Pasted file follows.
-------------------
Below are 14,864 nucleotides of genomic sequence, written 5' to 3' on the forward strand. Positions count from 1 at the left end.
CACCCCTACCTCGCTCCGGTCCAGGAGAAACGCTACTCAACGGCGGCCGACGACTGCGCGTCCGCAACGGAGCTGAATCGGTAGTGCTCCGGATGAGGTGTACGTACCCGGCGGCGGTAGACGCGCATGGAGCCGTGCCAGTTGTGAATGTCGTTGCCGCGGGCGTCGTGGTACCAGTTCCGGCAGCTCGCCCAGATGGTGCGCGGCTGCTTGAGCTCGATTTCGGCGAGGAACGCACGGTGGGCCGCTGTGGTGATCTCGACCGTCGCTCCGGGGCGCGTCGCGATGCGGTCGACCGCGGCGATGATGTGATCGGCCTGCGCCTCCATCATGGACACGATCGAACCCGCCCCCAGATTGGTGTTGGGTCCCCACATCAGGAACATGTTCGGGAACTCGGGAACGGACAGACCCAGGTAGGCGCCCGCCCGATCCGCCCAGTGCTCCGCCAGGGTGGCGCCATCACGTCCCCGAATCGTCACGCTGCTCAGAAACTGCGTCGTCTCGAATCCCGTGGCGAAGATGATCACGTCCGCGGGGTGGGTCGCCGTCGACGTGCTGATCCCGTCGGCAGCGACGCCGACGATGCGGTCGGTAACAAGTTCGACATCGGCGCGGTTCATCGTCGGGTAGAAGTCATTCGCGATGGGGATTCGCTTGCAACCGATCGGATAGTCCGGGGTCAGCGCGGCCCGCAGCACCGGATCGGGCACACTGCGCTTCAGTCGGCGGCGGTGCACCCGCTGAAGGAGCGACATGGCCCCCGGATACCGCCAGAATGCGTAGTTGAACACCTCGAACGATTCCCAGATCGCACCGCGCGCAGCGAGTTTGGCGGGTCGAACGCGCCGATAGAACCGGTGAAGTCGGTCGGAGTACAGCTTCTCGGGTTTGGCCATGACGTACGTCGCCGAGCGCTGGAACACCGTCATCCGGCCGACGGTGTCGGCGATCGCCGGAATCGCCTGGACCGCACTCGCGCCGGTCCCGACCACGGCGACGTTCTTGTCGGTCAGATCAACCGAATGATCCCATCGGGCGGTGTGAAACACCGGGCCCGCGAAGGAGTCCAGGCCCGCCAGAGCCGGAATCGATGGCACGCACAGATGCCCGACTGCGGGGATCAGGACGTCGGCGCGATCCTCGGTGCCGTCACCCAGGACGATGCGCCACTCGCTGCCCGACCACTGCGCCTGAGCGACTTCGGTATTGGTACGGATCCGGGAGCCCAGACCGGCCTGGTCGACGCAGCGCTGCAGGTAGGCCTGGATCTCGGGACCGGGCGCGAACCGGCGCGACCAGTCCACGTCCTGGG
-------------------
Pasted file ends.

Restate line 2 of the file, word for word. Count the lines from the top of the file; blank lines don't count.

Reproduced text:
CACCCCTACCTCGCTCCGGTCCAGGAGAAACGCTACTCAACGGCGGCCGACGACTGCGCGTCCGCAACGGAGCTGAATCGGTAGTGCTCCGGATGAGGTGTACGTACCCGGCGGCGGTAGACGCGCATGGAGCCGTGCCAGTTGTGAATGTCGTTGCCGCGGGCGTCGTGGTACCAGTTCCGGCAGCTCGCCCAGATGGTGCGCGGCTGCTTGAGCTCGATTTCGGCGAGGAACGCACGGTGGGCCGCTGTGGTGATCTCGACCGTCGCTCCGGGGCGCGTCGCGATGCGGTCGACCGCGGCGATGATGTGATCGGCCTGCGCCTCCATCATGGACACGATCGAACCCGCCCCCAGATTGGTGTTGGGTCCCCACATCAGGAACATGTTCGGGAACTCGGGAACGGACAGACCCAGGTAGGCGCCCGCCCGATCCGCCCAGTGCTCCGCCAGGGTGGCGCCATCACGTCCCCGAATCGTCACGCTGCTCAGAAACTGCGTCGTCTCGAATCCCGTGGCGAAGATGATCACGTCCGCGGGGTGGGTCGCCGTCGACGTGCTGATCCCGTCGGCAGCGACGCCGACGATGCGGTCGGTAACAAGTTCGACATCGGCGCGGTTCATCGTCGGGTAGAAGTCATTCGCGATGGGGATTCGCTTGCAACCGATCGGATAGTCCGGGGTCAGCGCGGCCCGCAGCACCGGATCGGGCACACTGCGCTTCAGTCGGCGGCGGTGCACCCGCTGAAGGAGCGACATGGCCCCCGGATACCGCCAGAATGCGTAGTTGAACACCTCGAACGATTCCCAGATCGCACCGCGCGCAGCGAGTTTGGCGGGTCGAACGCGCCGATAGAACCGGTGAAGTCGGTCGGAGTACAGCTTCTCGGGTTTGGCCATGACGTACGTCGCCGAGCGCTGGAACACCGTCATCCGGCCGACGGTGTCGGCGATCGCCGGAATCGCCTGGACCGCACTCGCGCCGGTCCCGACCACGGCGACGTTCTTGTCGGTCAGATCAACCGAATGATCCCATCGGGCGGTGTGAAACACCGGGCCCGCGAAGGAGTCCAGGCCCGCCAGAGCCGGAATCGATGGCACGCACAGATGCCCGACTGCGGGGATCAGGACGTCGGCGCGATCCTCGGTGCCGTCACCCAGGACGATGCGCCACTCGCTGCCCGACCACTGCGCCTGAGCGACTTCGGTATTGGTACGGATCCGGGAGCCCAGACCGGCCTGGTCGACGCAGCGCTGCAGGTAGGCCTGGATCTCGGGACCGGGCGCGAACCGGCGCGACCAGTCCACGTCCTGGG